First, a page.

Saddam has weapons of mass destruction—thanks to the U.S.

In his book, Spoils of War: The Human Cost of America’s Arms Trade, John Tirman writes, “The United States now exports more weapons than all other countries combined.” He is speaking of conventional weapons—Stinger missiles, F-16s, 50-caliber machine guns, land mine dispensing pods, Black Hawk helicopters—the modern weapons on which dictators and monarchies depend.

Weapons of mass destruction are not mentioned in Tirman’s book, but the impending war on Iraq is still full of irony: The world’s leading weapons merchant is preparing all-out war to stop arms proliferation in a country to which it shipped materials of mass destruction for more than 10 years.

U.S. officials now admit (with a certain reluctance) that Saddam Hussein acquired lethal chemicals, germs and biological seed stocks—materials of mass destruction—from U.S. companies under State Department permits throughout the 1980s. Defense Secretary Donald Rumsfeld himself was then part of the military alliance with Saddam.

At a committee hearing Jan. 29, quoting passages from the Washington Post, Sen. Barbara Boxer (D-Calif.) described U.S. shipments of anthrax and strains of bubonic plague to the Iraqi regime. She expressed shock and outrage at the immorality and folly of U.S. arms trade policy.

From accounts in the London Independent and Berlin’s Tageszeitung, in reports in the Washington Post and on the back pages of the New York Times, plus extensive coverage on Democracy Now radio, the story of U.S. complicity with Saddam’s military machine begins to emerge. In violation of the Geneva Protocol of 1925 (which outlaws chemical warfare), the Reagan-Bush administration authorized the sale of poisonous chemicals and deadly biological viruses to the militarists in Iraq. In 1982, while Saddam Hussein constructed his machinery of war, Reagan and Bush removed Iraq from the State Department list of terrorist states.

According to declassified documents, as mentioned in the Washington Post Weekly Edition, Iraq was already using chemical weapons on an “almost daily basis” when Rumsfeld met with Saddam Hussein in 1983, consolidating the U.S.-Iraq military alliance.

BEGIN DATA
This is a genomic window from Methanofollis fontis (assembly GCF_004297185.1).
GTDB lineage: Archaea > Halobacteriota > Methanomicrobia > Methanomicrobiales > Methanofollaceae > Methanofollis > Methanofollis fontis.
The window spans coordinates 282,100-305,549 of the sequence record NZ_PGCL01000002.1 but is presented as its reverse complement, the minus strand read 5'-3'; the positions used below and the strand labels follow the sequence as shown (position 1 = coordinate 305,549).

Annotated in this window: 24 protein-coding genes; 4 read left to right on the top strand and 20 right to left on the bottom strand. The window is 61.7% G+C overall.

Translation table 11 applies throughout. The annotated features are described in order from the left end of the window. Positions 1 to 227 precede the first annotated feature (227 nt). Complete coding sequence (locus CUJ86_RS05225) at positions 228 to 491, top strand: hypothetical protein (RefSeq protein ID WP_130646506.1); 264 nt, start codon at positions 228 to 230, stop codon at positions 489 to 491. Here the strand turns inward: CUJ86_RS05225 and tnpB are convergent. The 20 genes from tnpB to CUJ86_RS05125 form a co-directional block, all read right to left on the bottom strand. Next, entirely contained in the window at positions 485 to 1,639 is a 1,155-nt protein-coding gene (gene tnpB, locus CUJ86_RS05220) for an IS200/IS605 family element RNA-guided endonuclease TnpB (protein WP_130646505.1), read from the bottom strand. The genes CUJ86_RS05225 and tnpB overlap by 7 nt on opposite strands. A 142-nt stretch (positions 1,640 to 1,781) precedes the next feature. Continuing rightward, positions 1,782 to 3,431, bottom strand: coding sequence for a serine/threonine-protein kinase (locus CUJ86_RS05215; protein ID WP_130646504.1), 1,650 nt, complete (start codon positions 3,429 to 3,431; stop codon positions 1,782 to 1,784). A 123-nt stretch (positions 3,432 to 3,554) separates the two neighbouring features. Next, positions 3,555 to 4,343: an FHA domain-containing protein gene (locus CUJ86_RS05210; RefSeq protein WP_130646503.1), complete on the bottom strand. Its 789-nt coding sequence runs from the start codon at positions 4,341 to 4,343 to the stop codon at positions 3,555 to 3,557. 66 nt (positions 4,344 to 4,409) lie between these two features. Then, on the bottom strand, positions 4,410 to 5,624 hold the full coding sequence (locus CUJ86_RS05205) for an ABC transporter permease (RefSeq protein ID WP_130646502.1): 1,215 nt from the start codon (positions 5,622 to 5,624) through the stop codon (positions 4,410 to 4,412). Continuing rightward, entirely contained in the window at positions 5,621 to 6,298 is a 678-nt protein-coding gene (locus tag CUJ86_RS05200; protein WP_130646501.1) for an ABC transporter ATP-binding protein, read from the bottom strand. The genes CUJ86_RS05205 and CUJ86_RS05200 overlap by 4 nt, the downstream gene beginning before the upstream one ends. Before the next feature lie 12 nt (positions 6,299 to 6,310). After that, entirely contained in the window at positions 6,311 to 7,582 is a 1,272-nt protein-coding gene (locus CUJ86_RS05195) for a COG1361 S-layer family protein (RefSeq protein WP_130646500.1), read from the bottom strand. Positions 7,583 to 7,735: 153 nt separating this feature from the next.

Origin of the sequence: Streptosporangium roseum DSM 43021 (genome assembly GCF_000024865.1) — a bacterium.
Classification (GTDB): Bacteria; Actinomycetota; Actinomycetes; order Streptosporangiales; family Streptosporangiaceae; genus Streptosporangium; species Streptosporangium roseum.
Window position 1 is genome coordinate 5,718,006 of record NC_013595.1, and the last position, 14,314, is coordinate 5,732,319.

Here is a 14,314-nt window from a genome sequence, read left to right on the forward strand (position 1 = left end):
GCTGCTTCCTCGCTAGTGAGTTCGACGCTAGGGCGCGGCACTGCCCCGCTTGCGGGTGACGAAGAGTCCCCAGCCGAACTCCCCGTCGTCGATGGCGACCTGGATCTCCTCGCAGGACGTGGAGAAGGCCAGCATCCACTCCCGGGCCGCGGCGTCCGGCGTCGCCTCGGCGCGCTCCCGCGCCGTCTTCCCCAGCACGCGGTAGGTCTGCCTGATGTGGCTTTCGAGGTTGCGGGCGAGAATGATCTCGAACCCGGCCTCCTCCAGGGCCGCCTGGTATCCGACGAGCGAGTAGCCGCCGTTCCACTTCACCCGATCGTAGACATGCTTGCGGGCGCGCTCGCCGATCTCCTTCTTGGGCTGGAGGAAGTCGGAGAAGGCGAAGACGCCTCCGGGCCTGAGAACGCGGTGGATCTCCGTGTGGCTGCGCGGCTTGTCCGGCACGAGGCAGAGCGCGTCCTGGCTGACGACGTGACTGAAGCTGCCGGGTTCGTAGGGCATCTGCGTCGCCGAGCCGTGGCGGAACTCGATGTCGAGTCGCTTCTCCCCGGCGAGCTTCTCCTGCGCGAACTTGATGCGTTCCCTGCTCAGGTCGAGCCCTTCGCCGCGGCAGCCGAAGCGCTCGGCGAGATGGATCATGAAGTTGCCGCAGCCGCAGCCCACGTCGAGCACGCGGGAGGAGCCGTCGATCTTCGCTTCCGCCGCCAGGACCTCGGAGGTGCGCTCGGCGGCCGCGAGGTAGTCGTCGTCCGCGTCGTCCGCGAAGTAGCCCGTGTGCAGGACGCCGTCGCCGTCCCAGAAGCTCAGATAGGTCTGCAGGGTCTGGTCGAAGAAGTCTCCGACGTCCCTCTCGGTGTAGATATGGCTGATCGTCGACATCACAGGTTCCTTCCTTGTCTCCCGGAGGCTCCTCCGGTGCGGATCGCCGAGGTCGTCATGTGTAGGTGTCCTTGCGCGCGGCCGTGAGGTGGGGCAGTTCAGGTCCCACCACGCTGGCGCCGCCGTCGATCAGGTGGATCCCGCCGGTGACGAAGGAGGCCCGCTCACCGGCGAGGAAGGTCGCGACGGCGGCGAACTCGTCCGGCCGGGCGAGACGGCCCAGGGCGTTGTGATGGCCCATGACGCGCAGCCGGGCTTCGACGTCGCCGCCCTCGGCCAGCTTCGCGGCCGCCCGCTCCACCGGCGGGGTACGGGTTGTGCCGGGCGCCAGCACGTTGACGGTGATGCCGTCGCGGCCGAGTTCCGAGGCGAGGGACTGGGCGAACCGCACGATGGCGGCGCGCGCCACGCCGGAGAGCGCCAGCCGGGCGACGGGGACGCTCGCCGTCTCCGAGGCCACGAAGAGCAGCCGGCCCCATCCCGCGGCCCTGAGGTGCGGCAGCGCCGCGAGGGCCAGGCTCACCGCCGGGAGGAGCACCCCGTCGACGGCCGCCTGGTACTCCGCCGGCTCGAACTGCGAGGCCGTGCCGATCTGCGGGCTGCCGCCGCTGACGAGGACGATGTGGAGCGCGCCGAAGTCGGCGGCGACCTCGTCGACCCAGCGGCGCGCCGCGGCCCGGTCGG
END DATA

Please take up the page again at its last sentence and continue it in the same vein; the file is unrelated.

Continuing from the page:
Subsequently, the Pentagon supplied logistical and military support, U.S. banks provided billions of dollars in credits, and the C.I.A., using a Chilean conduit, increased Saddam’s supply of cluster bombs.

As late as 1989 and 1990, according to a report from U.S. Rep. Dennis Kucinich (D-Ohio), U.S. companies helped Iraq build a chemical-weapons factory and then shipped Hussein a West Nile virus, hydrogen cyanide precursors and parts for a new nuclear plant.

The infamous massacre at Halabja—the gassing of the Kurds—took place in March 1988. On Sept. 19, sixth months later (as Judith Miller reports in her book, Germs: Biological Weapons and America’s Secret War), U.S. companies sent 11 strains of germs and four types of anthrax to Iraq, including a microbe strain, called 11966, developed for germ warfare at Fort Detrick in the 1950s.

It is time to break the silence, to pose the questions that can awaken our sleeping souls. Are U.S. companies sending their deadly material to other dictators? Will U.S. weapons of mass destruction be turned against U.S. troops and American personnel? Why do we even permit the sale of death for profit? A congressional hearing is long overdue.

U.S. officials, to be sure, take a dismissive attitude toward revelations about complicity in Saddam’s military reign of terror in the ’80s. They tell us that, since Saddam was a strategic ally in the ’80s, the arms merchants did nothing wrong. The entire U.S. arms trade is based on a heinous premise: that atrocities and war crimes in the Third World are acceptable so long as they fit within U.S. global strategy and aims. Saddam’s crimes were invisible in the ’80s. The same crimes became grist for front-page demonization of Saddam in the ’90s, after—and only after—Saddam threatened Western access to oil.

George Orwell’s essay on empire and nationalism applies directly to the mendacity of the Bush administration.

“Actions are held to be good or bad, not on their own merits, but according to who does them,” he wrote. “There is almost no kind of outrage—torture, imprisonment without trial, assassination, the bombing of civilians—which does not change its moral color when it is committed by ‘our’ side. … The nationalist not only does not disapprove of atrocities committed by his own side, he has a remarkable capacity for not even hearing about them.”The Reno Anti-War Coalition will host anti-war events Feb. 13-21. Events will include:

• Genocide by Sanctions, a movie about existent economic sanctions against Iraq, will be shown at 6:30 p.m. on Feb. 13 at the Progressive Leadership Alliance of Nevada office, 1101 Riverside Drive.

• Feb. 15: Anti-War demonstration at the Capitol Building in Sacramento, Calif. The Reno Anti-War Coalition is arranging buses to take northern Nevadans to the demonstration and back. Call Jill Ransom, 786-5483 or 762-3560. Cost is $20.

• Feb. 16: Seminar on techniques of peaceful, nonviolent resistance, from noon-5 p.m. at the Getchell Library on the University of Nevada, Reno, campus. Free.

• Feb. 20: Weekly Reno Anti-War Coalition meeting, 6:30 p.m. at the PLAN office, 1101 Riverside Drive. The weekly meetings are open to all.

• Feb. 20: A protest at the military recruiters’ office in Sparks. Meet at 3:30 p.m. at the Burgess Skate Park at the corner of Pyramid Way and Greenbrae in Sparks.